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Steelers O'Donnell: Bloodied but unbowed

Despite head injury, three interceptions, he emerges winner

Monday, September 25, 2000

By Dejan Kovacevic, Post-Gazette Sports Writer

Neil O'Donnell was hardly sporting the look of a winner.

His lower lip was bloodied and quivering, his neck barely mobile, his head spinning. And he couldn't, for the life of him, muster the tiniest trace of a smile.

Not even after the Tennessee Titans squeezed out a 23-20 victory over his former team, the Steelers, and his most vocal nemeses, the fans of Three Rivers Stadium.

"Nope, nothing," he replied when asked the significance of his first start in Pittsburgh since leaving in 1996. "Big divisional win. We're 2-1 now, and we have to get ready for the next team."

Come on, not even after being roundly booed by 51,769 fans when he first strode onto the field?

Or after hearing that crowd cheer when he was pulverized late in the game by Steelers linebacker Jason Gildon?

"It doesn't affect me one bit. I've been playing long enough where I play the same, week in and week out, no matter where we're playing."

"He knew the situation here," said wide receiver Yancey Thigpen, who also was O'Donnell's teammate with the Steelers. "But he approached this whole week just like he was playing the Baltimore Ravens or anyone. Very professional. He's been around too long."

Thigpen laughed.

"Hey, he played in Pittsburgh. How could he let the crowd bother him?"

That's typical O'Donnell. Little emotion, little in the way of inflammatory comments.

And some might argue it was typical O'Donnell in another regard: He threw three interceptions, two of them to the same cornerback.

Chad Scott, not Larry Brown.

On the first, early in the second quarter, he threw into triple coverage for wide receiver Chris Sanders, but Scott darted in front to pick it off at the Steelers' 27.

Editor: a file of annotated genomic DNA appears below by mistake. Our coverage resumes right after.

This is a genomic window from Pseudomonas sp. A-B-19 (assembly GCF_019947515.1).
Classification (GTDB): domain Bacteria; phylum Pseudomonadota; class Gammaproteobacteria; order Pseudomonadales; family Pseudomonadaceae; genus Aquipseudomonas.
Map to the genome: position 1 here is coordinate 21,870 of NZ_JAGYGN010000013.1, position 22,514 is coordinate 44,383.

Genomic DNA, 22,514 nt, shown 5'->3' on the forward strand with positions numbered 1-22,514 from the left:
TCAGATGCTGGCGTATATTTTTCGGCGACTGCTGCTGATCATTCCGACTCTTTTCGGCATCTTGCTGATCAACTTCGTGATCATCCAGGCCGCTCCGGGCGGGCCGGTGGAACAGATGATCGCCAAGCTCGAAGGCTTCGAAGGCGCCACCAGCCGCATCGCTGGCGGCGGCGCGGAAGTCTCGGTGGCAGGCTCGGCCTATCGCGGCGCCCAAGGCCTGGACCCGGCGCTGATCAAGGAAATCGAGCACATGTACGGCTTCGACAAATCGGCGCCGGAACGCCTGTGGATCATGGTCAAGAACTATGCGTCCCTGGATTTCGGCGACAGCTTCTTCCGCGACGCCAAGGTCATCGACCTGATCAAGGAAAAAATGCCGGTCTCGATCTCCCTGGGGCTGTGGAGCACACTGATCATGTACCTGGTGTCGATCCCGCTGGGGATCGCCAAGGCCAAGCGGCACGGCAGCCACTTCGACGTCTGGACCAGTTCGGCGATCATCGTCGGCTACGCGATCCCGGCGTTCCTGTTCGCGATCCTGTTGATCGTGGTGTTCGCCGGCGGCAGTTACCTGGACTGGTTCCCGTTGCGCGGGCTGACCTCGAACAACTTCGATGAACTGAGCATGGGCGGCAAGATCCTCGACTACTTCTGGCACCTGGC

On the second, seven minutes later, wide receiver Carl Pickens ran the wrong route and O'Donnell's pass floated into Scott's arms at the Steelers' 3.

On the third, with 11 minutes left in the game, Pickens was overpowered by Steelers cornerback Dewayne Washington, who sprinted ahead to grab the pass at midfield.

"We had some unfortunate turnovers," O'Donnell said. "That was the frustrating thing. Killed some drives. Very frustrating. But, hey, give them credit, too. They gave us a dogfight, and I knew it would be that way coming in here. That defense ... I played here, and I know the way that defense can swarm around."

"The Steelers made great plays on the interceptions, I thought," Tennessee Coach Jeff Fisher said. "Neil had a good game."

O'Donnell finished with respectable numbers, completing 13 of 27 passes for 237 yards, but he didn't get to finish the game.

Gildon saw to that.

With less than three minutes remaining, the Steelers up by four and emotions running high inside the stadium, Gildon burst around left end and leveled O'Donnell for a 5-yard loss at the Tennessee 36. O'Donnell, with blood dripping down from his helmet, was dazed as the crowd leaped and roared.

Running back Eddie George walked him to the Titans' sideline.

"He couldn't have stayed. I looked in his eyes, and he was gone," George said. "I didn't want their defense to get any more pumped up, and I wanted to get him off the field and get his head cleared up."

O'Donnell, who sustained a strained neck, lacerated mouth and slight concussion on the play, was asked if he could have returned.

"I don't know. But I would've given it a shot."

That proved unnecessary. Steve McNair, the Titans' regular starter, came in despite a bruised sternum and needed only four plays to lead his team to victory and silence the crowd.

O'Donnell didn't seem the least bit bugged that someone else got to spark Tennessee's game-ending celebration.

"I'm happy for Steve. That's how I prepare every week, too. You always have to be ready. He came in there and did what we had to do to win the game. It's a big win."

But not so big that O'Donnell was gloating about his final trip to Three Rivers Stadium. He spent six seasons with the Steelers and led them to a Super Bowl in 1996, but he didn't seem to realize this would be his last trip to the old concrete bowl until a reporter mentioned it.

"I'll start thinking about it when I pull out. Thanks for reminding me. I had a lot of great memories here. It probably will be sad when we have to come back next year and play in the new stadium because this was a special place. A lot of history was made here. It will be sad."

He then looked around the kitchen-sized area into which two dozen media types were crammed and said, "But I'll look forward to the new press room."

That prompted a round of laughter, but not from O'Donnell. He turned and walked out, never losing that poker face.

He wouldn't want anyone to get the idea he had just thoroughly enjoyed himself.

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